Your Obligations if You Receive a Subpoena for a Former Employee
We received a subpoena for a former manager to attend a court hearing. When we informed the requesting attorney that the manager no longer works for us, he verbally asked us for the former employee’s home address. Should we provide that information based on a verbal request?
There are a few things that need to be addressed to answer this question. The answer is dependent upon certain facts and circumstances, including whether and how the legal matter involves your company.
First: You, as the former employer, have no duty to the requesting attorney to respond to oral requests whether the case involves your company or not. In theory, the requesting attorney could subpoena a current HR (or other) representative from your company to provide that information in a deposition. The requesting attorney could also seek a written authorization from your former manager for you to provide the information in writing.
Second: Since the manager no longer works for you, the manager may not be able to speak for or bind the company. That means that the requesting attorney could speak to the former manager without your knowledge or consent.
If the matter involves your company, then the former manager may be able to bind the company for facts related to his or her managerial role. To that end, it makes sense to contact the former manager to explain that you received a subpoena and discuss it. You should also confirm with your former manager that they don’t object to your providing their address and let them know they may want to secure their own attorney.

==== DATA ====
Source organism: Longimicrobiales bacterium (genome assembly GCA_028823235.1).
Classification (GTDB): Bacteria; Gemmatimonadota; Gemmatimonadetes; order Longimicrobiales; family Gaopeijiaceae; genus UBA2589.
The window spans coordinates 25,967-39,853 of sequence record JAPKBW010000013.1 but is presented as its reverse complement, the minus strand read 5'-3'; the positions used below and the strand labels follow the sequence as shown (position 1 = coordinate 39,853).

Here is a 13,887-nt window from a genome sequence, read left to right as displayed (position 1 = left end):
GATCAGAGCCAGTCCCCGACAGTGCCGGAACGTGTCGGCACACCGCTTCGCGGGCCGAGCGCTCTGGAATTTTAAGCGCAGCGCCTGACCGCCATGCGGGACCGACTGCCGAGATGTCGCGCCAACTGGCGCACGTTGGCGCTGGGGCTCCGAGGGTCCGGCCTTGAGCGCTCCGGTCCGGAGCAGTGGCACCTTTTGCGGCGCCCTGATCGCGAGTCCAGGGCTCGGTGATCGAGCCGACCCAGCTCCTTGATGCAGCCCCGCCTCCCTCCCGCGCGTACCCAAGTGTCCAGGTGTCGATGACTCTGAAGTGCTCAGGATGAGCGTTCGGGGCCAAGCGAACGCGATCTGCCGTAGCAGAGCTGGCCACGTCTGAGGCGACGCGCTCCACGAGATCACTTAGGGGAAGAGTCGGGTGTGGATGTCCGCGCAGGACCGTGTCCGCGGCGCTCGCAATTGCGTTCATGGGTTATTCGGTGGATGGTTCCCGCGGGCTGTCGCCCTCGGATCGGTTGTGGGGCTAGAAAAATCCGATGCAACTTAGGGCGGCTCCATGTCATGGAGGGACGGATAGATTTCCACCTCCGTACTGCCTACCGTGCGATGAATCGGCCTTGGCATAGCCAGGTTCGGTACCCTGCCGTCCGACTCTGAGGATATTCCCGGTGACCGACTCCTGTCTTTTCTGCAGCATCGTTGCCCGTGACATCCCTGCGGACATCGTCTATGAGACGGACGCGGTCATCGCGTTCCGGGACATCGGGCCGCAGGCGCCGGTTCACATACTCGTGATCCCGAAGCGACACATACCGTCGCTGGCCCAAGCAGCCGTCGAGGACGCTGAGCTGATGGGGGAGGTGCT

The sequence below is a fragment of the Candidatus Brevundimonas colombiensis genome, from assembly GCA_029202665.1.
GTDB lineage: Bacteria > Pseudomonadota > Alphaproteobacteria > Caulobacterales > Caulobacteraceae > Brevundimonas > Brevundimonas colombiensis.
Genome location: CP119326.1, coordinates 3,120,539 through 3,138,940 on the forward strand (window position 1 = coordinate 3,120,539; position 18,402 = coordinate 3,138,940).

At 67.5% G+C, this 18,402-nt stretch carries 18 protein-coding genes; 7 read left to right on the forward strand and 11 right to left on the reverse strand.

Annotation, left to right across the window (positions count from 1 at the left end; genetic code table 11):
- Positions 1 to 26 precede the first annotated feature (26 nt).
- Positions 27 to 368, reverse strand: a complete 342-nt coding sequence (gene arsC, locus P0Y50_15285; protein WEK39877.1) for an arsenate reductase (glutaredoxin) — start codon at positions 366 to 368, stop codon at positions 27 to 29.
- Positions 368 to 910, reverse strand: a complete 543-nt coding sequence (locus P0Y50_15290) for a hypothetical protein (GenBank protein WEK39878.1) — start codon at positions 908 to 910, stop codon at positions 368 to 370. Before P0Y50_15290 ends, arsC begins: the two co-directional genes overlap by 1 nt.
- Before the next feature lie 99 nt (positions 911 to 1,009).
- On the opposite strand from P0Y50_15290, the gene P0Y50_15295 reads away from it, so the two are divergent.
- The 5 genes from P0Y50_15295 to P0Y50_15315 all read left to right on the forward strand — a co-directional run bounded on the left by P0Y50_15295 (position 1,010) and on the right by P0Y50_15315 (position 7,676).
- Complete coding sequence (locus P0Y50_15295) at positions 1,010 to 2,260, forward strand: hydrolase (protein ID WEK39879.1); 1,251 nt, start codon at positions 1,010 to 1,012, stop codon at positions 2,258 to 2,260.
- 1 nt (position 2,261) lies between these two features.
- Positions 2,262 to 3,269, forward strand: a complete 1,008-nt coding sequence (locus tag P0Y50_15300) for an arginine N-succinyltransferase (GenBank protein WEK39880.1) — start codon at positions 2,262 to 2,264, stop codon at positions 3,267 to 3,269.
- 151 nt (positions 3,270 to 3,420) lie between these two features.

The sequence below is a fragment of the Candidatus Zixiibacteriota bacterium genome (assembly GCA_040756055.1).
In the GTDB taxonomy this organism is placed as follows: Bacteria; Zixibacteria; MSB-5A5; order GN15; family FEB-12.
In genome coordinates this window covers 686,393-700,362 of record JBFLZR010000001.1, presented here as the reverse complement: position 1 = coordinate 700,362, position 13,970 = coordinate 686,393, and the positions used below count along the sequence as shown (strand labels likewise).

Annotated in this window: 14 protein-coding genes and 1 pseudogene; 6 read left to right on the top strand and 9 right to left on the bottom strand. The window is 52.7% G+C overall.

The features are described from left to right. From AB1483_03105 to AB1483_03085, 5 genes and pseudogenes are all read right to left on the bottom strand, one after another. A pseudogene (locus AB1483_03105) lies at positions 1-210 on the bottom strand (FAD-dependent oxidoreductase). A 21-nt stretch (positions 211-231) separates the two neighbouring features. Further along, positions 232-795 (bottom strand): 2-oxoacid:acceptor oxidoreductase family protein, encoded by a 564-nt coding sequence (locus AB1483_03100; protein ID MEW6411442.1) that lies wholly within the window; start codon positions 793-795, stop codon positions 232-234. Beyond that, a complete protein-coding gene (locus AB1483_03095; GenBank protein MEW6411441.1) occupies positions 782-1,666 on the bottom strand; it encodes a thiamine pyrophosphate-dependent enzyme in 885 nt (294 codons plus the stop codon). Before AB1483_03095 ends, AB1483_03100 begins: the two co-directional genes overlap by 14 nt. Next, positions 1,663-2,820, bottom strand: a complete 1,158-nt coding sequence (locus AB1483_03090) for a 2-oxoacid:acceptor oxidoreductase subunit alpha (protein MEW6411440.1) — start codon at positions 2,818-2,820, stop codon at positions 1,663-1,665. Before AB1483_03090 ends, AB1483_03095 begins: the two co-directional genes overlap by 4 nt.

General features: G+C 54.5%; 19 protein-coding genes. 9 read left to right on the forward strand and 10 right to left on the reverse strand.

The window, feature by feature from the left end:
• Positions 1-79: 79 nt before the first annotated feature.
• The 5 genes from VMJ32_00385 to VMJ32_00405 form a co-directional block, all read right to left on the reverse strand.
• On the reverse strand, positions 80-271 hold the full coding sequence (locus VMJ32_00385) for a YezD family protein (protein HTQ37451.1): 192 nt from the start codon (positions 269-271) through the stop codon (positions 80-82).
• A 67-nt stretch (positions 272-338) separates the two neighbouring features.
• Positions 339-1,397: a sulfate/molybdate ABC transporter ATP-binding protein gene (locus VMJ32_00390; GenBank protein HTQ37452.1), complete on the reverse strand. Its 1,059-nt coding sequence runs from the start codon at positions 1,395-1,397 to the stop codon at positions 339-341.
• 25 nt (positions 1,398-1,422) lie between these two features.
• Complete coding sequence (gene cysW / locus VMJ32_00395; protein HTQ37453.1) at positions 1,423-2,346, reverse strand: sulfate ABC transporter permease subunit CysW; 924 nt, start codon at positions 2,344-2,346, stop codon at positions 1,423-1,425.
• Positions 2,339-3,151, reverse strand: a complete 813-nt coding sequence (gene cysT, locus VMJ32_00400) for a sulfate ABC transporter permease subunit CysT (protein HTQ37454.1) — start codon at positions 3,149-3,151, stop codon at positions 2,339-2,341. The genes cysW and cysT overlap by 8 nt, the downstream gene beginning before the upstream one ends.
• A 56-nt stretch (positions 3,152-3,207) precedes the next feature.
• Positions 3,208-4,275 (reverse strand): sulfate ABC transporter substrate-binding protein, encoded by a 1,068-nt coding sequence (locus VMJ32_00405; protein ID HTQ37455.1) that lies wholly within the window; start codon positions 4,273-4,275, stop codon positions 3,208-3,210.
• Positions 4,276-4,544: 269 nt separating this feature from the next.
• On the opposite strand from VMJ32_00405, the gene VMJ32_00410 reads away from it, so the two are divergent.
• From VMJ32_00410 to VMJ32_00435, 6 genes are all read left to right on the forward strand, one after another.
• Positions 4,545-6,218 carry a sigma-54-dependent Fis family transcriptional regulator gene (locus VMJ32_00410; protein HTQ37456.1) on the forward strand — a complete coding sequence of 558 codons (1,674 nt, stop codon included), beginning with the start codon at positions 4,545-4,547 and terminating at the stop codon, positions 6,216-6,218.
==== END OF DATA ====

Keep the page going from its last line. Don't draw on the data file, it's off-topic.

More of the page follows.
If the matter doesn’t involve your company, then there’s less to worry about regarding the former manager’s being able to bind you to a set of facts. However, even in that case, you should take steps to contact the former manager to explain that a lawyer is trying to subpoena them for a hearing.
The bottom line is that while you don’t have to cooperate with the verbal request for information, it would be best practice to contact the former manager to facilitate the request.
This article, slightly modified to note recent updates, was featured online in the Wisconsin Employment Law Letter and published by BLR®—Business & Legal Resources. Reproduced here with the permission of BLR®—Business & Legal Resources.